A Homecoming (1)
09/21/2015 § Leave a comment
It was a wet spring in the district of Caedis, in the prefecture of Sirmion, in the western half of the glorious Empire of All Man under the august rule of Theodosius the second of his name, God’s chosen servant under Heaven, in the fourteenth year of his blessed reign.
For the people of Caedis, most of them farmers and herders in the gently-sloping lowlands near Lake Eris, the rain was simply a fact of life during this time of year. The sky opened with a downpour at each winter’s end, and remained so all through the spring until summer came hot on easterly winds. And along with the rain came the mist also, rising each morning in the pall before daybreak from the lake’s surface like a kind of exhalation, that would sidle up the slopes and swaddle the hamlets and villages by first light.
The resulting humidity could drown a person standing—or so it was said. Herodias the Younger, of Prabaltar, who had famously chronicled the early expansion of the Empire, had once written of Caedis in a letter to the senate: “The humidity of this place, wretched in spring, makes it unfit for a permanent colony; it would best be left to fish, toads, and such creatures as those that crawl in the mud.”
And so began the day in the house of Damaion of Adenapolis, the magistrate of Caedis, in mist and rain, and broken-down sunlight shining through in patches.
It was going to be a busy day. All the household slaves and servants had been up since dawn, called to rise by the steward’s bell. They all knew what day it was; they had been preparing for it for nearly a week now. A homecoming for the master’s only son, returning at last from a long campaign in barbarian lands.
The preparation was nearly complete: logs were split and stacked high, jugs of water and wine were cooling in the cellar, and canvas tents were set up in the courtyard, with tables and stools for commonfolk. Most of the work that needed doing today was going to be in and around the kitchen.
So the kitchen-fires were already burning in full, iron pots boiling over them with water and broth. The space was filled with the smell of fresh bread wafting from the stone oven in the back, mixing with the aromas of various herbs and spices. There were some fifteen men and women busy at work, peeling and chopping, mixing and stirring.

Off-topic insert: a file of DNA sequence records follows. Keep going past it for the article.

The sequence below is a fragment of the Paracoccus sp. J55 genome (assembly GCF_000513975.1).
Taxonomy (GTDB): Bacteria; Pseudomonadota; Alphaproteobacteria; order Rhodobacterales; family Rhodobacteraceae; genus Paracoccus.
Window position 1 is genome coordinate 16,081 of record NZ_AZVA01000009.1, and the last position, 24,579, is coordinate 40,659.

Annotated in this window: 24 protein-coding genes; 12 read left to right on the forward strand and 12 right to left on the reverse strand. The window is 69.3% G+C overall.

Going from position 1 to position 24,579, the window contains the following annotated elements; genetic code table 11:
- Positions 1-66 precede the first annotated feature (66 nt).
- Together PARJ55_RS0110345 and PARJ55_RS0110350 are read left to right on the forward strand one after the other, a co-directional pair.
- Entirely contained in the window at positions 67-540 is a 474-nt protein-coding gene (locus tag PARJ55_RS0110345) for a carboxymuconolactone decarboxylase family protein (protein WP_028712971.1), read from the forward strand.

“He’s coming home!” cried the girl as she ran into the kitchen, in her nightdress, her hair bouncing in great tangled ringlets. She spun, almost knocking down a basket of eggs in the process, and cried again, to everyone and no one in particular. “He’s coming home!”
“We know, young mistress,” said old Ionava, who ruled over the kitchen with equal measures of fiery temper and common sense, who had been a slave—and now a freedwoman—to Damaion of Adenapolis since before he was named a magistrate. “Now be off with you, you’re bothering us.”
As always, Zoe, daughter of Damion, the youngest of his three children, completely ignored the old cook’s admonishment. She did make for the open door, however, but clearly of her own accord, pilfering an apple along the way. But she stopped suddenly at the threshold, as if she had forgotten something, almost falling in the process. Then she spun toward the kitchen and cried once more. “He’s coming home!”
The slaves and servants in the kitchen chuckled as the young mistress ran off into the misty courtyard. Old Ionava clicked her tongue and shook her head, before ushering everyone back to work with a stern rap from her iron ladle.
They had a feast to prepare.